Hunting participation dropped by about 2 million people from 2011 to 2016, according to the U.S. Fish and Wildlife Service

And while that was an easy pool from which to recruit, there was an underserved population who had never been exposed to hunting and shooting sports — and likely wouldn’t be without a program specifically designed to recruit them. “If 30 percent of hunters would recruit one person we’d be back to pre-1980 levels in one year,” Dunfee says. “The goal of R3 is to replace ourselves with someone who doesn’t necessarily look, act or think the way we do and asking them what pieces of our world can help them act on their outdoor values.” For many, this means recruiting outside their close circle of family and friends and may require reaching out to someone who doesn’t fit the traditional mold of a hunter or shooter. >


Oftentimes, it requires striking up a conversation with a casual acquaintance or stranger. Dunfee says there are large numbers of people who may be interested in hunting and shooting sports, but they’re afraid to reach out, perhaps because they don’t fit their own preconceived notions of a hunter or target shooter. The COVID-19 pandemic may be opening doors to start these conversations, says Samantha Pedder, director of operations for the Council to Advance Hunting and the Shooting Sports (CAHSS). As the pandemic begins to stress food-supply chains, hunting has become a viable option for many — even those who have never considered the sport. This, coupled with the growing locovore movement, has created an opportunity to recruit new hunters. “Numbers are interesting,” says Pedder, “but at the core it’s not just about numbers. It’s about including other groups and recruiting different types of new hunters. If we recruit fewer hunters, then fewer people will care about conservation.” At the current rate, the number of millennial hunters won’t backfill the baby boomer generation, and that could spell disaster for target shooting and hunting, Pedder says. “The best way to introduce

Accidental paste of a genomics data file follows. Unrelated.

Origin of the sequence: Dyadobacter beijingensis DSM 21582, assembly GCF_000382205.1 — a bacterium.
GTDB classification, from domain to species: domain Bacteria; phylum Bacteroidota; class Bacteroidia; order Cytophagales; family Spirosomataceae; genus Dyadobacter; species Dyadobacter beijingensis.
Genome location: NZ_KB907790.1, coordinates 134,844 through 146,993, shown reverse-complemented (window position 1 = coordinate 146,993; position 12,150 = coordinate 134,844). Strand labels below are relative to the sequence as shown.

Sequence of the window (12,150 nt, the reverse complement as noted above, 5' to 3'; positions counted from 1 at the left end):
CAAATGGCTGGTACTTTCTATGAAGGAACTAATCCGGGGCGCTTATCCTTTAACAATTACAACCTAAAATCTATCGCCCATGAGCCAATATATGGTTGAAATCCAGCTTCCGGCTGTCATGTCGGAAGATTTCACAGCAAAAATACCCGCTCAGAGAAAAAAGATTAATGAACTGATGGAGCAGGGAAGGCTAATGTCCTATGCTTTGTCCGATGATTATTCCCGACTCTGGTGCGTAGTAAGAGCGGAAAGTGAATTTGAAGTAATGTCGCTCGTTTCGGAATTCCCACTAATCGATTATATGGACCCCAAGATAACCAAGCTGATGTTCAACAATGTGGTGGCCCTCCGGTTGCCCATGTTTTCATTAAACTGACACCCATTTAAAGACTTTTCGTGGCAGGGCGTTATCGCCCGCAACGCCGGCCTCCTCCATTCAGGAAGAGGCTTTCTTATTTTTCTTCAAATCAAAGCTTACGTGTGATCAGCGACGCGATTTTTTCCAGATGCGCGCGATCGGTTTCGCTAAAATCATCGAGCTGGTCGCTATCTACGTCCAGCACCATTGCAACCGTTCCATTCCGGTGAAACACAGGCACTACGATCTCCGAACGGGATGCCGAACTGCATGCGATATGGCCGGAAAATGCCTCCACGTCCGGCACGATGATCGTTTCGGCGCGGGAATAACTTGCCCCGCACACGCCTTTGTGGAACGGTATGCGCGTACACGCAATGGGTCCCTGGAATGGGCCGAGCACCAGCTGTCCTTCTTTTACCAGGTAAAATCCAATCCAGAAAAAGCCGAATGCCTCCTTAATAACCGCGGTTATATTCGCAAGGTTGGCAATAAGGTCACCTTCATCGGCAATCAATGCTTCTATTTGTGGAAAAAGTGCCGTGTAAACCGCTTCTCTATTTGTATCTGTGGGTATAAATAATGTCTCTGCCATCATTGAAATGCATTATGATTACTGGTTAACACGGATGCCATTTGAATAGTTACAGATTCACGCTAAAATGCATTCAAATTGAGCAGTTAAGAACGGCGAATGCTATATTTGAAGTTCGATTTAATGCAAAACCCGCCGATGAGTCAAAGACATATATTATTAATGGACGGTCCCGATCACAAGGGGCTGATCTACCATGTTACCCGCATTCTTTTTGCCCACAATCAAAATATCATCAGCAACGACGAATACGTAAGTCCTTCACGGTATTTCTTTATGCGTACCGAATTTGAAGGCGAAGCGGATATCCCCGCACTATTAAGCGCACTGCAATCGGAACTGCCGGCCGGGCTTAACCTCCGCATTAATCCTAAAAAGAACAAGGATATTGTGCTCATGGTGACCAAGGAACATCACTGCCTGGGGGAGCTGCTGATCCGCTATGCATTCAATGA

new people to the sport is through mentoring. If you have more time (as a result of the current pandemic), spend it in the woods and take people with you.” Now in its 10th year, CAHSS has seen increased participation in mentoring and recruitment by established hunters, and as interest in hunting grows, it’s time to move on the


The Wildlife Management Institute ( or The Council to Advance Hunting and the Shooting Sports (